I made these Lentil Walnut burgers from Whole Foods last week that I was relatively proud of:

Ingredients:

street jazz

2 teaspoons extra virgin olive oil
1 small carrot, finely chopped
1/4 cup chopped celery
1/2 cup chopped button mushrooms
1/4 cup finely chopped walnuts
1 tablespoon finely chopped parsley
1 teaspoon chopped fresh thyme
1/2 teaspoon sea salt
1/2 teaspoon ground black pepper
1/8 teaspoon cayenne
2 cups cooked brown rice, divided
1 15-ounce can lentils, rinsed and drained
1 egg, lightly beaten
2 tablespoons canola oil, divided

You start by heating the olive oil in a large skillet over medium heat. Add carrots, celery, mushrooms, walnuts, parsley, thyme, salt, pepper and cayenne and cook, stirring frequently, until softened, about 5 minutes; transfer to a large bowl.

You’re then supposed to puree the rice lentils and egg in a food processor, but I have nothing of the sort so I merely mashed them together with a potato masher and some elbow grease. Transfer to bowl with vegetables, add remaining 1 cup rice and stir to combine. Form lentil mixture into 10 to 12 patties, using about 1/4 cup of the mixture to make each one.

Heat 1 tablespoon oil in a large skillet over medium high heat. Arrange half of the patties in skillet and cook, flipping once, until golden and crisp, 8 to 10 minutes total. Transfer to a paper towel-lined plate and repeat until the patties are done. I served with some sauteed spinach and onions, and it was really tasty. The food processor is a must, though, because my patties had a hard time staying together. I know what I’m treating myself to on payday!

lentil walnut burgers and sauteed spinach

Advertisements
25
Apr
11

grilled ratatouille, seared tuna, lentil Israeli salad, stuffed peppers.

It’s happened again. I’ve allowed so much time to lapse between posts that I’m no longer confident with all the spice I’ve been eating and the sweat I’ve been doing. And I’ve been consuming massive amounts of spice and sweating TONS, my friends. Remember that Physique 57 I spoke of not too long ago? I’m now in the intermediate class and going about four times a week. I’m also severely limiting carbs from my repertoire, cutting out processed anything, and moving towards a more protein-focused regimen. If that’s not progress, then I’m not sure what is? Aside from in-flight wifi. No one can deny the absurdity/brilliance of that. Remember when we had to fly without facebook? Shudder.

I could try and condense a month’s worth of meals into one post, but I choose to feature only the most colorful of what’s been sustaining me. I made this great Grilled Ratatouille Salad with Feta that I found on Epicurious. It came about when I was thinking of making ratatouille, and then instantly self voting against it due to the pasta.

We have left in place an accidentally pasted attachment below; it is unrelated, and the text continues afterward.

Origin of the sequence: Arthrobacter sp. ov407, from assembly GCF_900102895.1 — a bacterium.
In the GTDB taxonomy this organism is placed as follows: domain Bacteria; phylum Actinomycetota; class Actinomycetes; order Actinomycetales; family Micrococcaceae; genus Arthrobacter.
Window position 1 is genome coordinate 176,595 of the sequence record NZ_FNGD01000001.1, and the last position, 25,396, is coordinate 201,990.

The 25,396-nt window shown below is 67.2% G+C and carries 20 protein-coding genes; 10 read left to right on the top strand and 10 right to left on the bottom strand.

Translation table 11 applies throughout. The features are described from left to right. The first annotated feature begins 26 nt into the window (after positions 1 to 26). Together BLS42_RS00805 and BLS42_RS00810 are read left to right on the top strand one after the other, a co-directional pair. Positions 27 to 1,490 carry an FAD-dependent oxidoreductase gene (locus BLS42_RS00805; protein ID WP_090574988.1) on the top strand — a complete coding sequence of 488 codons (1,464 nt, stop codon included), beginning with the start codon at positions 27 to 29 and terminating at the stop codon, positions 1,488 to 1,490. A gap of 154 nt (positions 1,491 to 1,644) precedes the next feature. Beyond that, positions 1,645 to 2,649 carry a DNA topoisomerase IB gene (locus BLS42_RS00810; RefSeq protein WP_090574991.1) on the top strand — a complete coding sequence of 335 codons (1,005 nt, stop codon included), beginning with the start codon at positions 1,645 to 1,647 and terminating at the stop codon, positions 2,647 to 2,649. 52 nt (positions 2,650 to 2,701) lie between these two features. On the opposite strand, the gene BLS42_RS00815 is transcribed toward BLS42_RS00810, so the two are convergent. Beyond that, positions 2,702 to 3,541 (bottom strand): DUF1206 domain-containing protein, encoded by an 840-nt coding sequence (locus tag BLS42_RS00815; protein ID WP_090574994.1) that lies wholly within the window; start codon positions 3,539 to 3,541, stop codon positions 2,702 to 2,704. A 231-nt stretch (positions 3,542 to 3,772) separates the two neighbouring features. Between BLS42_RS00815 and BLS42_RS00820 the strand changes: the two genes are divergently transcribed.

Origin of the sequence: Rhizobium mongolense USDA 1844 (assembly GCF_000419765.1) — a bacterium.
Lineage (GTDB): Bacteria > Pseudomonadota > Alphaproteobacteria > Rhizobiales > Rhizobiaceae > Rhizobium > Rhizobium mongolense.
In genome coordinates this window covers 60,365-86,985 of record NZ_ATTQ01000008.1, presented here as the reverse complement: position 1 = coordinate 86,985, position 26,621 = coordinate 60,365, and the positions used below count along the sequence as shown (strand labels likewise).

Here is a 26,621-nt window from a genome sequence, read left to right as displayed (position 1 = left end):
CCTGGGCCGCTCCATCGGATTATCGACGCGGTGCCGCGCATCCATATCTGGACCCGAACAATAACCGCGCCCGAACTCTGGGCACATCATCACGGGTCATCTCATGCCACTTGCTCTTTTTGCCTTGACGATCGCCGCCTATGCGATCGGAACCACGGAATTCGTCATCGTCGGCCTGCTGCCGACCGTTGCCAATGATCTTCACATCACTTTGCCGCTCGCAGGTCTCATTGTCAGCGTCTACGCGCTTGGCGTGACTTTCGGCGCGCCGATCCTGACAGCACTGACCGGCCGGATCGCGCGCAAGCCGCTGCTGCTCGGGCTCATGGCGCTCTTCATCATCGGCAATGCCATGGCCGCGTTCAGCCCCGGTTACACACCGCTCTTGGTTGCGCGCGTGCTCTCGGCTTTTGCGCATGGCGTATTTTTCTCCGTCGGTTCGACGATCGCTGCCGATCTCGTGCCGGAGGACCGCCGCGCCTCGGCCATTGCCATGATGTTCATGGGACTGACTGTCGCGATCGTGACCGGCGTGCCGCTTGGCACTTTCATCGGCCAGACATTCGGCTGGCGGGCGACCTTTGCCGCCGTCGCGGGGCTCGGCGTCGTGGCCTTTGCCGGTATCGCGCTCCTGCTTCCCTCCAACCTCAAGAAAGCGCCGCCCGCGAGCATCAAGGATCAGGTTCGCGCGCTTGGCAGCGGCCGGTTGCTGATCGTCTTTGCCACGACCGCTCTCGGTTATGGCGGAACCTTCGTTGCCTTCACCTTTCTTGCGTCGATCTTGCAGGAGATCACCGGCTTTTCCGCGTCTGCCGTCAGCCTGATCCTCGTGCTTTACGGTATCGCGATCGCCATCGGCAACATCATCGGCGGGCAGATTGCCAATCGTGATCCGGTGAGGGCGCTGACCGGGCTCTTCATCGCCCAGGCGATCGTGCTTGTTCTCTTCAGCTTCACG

grilled ratatouille salad

Ingredients:

1 12-14 oz. eggplant, cut into 1/2 inch rounds
1 zucchini, quartered lengthwise
1 red bell pepper, cut lengthwise into strips
1 medium onion, cut into 1/2 inch thick rounds
2 tbsp fresh basil, slivered
2 tbsp garlic flavored olive oil (I used garlic mixed with olive oil)
3 tsp balsamic vinegar
2/3 c feta cheese
salt and pepper, to taste

This recipe is meant to be made on the barbecue, but I have neither a workable outdoor space (hello, bustling Avenue A? Don’t mind the charcoal) nor a barbecue (nevermind, Avenue A. Go on about your day), so I used my version of the indoor grill with my Panini Press. That thing is a sweatandspicy legend, right? It’s been along for this more than two year ride, and it still has shotgun.

Anyways, you start by drizzling the vegetables with olive oil, and then sprinkle with salt and pepper. Since I made my olive oil garlic-infused, I started by mincing 2-3 cloves of garlic and letting them soak in the oil while the Panini Press heated up and I chopped all the vegetables. Grill for about 10-15 minutes, or until the veggies look all blackened and delicious, and then remove from grill. Drizzle with vinegar, sprinkle cheese and basil, and eat. It was ridiculously easy, delicious, and colorful. Winner.

Next, I made a Seared Tuna with Green Onion-Wasabi Sauce, also courtesy of Epi. Trader Joe’s is always good for $4 frozen Ahi tuna steaks, so it was actually a pretty cheap meal, too.

Seared Tuna with Green Onion Wasabi Sauce

Ingredients:

1/2 c of water
3 tbsp wasabi powder (I used crushed peas)
1/3 c soy sauce
3 tbsp peanut oil
1 tbsp dry sherry (I used sherry vinegar)
1.5 tsp sesame oil
1.5 tsp minced fresh ginger
4 green onions, thinly sliced
4 6-oz ahi tuna steaks (I used two)
1 cucumber, peeled, seeded and thinly sliced into matchstick-sized strips

You start by whisking water with the wasabi powder, which I made by putting a handful of wasabi peas into a plastic bag and taking a hammer to them on the floor. Such a good stress reliever, and it made the perfect crunchy consistency. Then, whisk in soy sauce, 2 tbsp peanut oil, Sherry, sesame oil and ginger. Stir in onions, and set aside.

Sprinkle tuna with salt and pepper, heat skillet with 1 tbsp peanut oil over high heat, and sear tuna for about 3 minutes a side. Spoon cucumber on a plate, top with tuna, and spoon sauce on top. The recipe called for radish sprouts also, but Trader Joe’s had nothing of the sort, so I left them out. I served alongside sugar-snap peas, and it was so delicious. Highly recommended, if only for the fact that I got to hammer wasabi peas. Delightful.